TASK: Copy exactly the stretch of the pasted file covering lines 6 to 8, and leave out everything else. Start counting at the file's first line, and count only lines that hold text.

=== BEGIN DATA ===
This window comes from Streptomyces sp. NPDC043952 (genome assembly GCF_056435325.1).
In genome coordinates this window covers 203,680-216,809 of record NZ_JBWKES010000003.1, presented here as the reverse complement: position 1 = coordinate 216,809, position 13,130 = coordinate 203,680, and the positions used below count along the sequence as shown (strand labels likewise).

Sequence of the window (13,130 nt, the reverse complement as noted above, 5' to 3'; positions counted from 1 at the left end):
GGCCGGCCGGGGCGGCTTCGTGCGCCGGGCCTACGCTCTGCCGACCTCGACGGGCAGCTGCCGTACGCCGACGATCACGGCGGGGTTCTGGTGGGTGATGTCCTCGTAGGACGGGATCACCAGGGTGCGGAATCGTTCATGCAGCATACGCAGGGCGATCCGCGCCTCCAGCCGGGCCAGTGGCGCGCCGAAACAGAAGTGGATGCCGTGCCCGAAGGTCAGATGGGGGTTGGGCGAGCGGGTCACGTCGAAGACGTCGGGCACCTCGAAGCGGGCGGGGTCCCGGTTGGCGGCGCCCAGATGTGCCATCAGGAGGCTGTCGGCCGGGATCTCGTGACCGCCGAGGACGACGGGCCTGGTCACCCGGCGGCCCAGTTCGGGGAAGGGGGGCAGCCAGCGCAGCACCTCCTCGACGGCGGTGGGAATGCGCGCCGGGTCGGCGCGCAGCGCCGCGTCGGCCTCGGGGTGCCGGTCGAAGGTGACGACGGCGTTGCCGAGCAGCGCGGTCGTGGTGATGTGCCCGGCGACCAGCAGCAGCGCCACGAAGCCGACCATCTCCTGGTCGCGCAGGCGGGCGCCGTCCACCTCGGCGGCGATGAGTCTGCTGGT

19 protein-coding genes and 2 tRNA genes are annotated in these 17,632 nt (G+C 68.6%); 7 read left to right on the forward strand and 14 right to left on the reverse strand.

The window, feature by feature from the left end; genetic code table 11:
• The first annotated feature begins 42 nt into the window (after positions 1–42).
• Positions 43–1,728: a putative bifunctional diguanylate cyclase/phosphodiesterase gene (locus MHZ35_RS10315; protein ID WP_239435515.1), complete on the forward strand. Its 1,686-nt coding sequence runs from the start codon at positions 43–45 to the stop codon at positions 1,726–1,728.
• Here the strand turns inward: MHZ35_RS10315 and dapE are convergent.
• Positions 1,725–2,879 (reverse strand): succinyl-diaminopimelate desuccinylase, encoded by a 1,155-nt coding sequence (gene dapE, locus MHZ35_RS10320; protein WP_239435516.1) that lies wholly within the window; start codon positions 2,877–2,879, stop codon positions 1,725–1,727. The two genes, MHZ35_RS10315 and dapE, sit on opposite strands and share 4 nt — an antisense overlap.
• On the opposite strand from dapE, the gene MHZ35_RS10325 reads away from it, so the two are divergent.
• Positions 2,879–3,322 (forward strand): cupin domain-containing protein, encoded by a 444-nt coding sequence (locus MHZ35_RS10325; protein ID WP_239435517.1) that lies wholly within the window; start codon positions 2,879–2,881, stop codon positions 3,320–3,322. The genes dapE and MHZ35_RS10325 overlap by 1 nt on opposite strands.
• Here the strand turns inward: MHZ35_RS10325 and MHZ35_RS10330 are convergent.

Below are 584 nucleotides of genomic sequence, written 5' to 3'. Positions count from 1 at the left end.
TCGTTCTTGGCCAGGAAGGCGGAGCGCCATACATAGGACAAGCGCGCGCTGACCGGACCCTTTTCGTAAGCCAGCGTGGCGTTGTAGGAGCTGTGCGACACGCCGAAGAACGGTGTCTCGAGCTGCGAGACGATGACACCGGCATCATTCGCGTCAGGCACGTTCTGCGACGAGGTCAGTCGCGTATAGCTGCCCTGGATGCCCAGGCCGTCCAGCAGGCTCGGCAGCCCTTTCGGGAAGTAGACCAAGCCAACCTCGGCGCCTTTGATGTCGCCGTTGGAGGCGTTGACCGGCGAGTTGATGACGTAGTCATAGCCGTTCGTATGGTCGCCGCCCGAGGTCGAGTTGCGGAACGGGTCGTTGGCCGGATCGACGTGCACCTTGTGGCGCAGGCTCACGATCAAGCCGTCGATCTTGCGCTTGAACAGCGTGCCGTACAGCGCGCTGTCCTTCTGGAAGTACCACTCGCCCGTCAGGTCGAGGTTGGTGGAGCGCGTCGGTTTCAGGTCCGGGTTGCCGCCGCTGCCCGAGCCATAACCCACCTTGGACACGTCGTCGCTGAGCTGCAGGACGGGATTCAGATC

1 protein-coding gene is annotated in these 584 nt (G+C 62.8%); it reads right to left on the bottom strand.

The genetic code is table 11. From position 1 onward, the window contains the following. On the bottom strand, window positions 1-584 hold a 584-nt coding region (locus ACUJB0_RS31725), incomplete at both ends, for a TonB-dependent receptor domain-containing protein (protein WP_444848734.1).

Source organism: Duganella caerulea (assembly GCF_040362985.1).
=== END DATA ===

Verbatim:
The window, feature by feature from the left end; genetic code table 11:
• The first annotated feature begins 42 nt into the window (after positions 1–42).
• Positions 43–1,728: a putative bifunctional diguanylate cyclase/phosphodiesterase gene (locus MHZ35_RS10315; protein ID WP_239435515.1), complete on the forward strand. Its 1,686-nt coding sequence runs from the start codon at positions 43–45 to the stop codon at positions 1,726–1,728.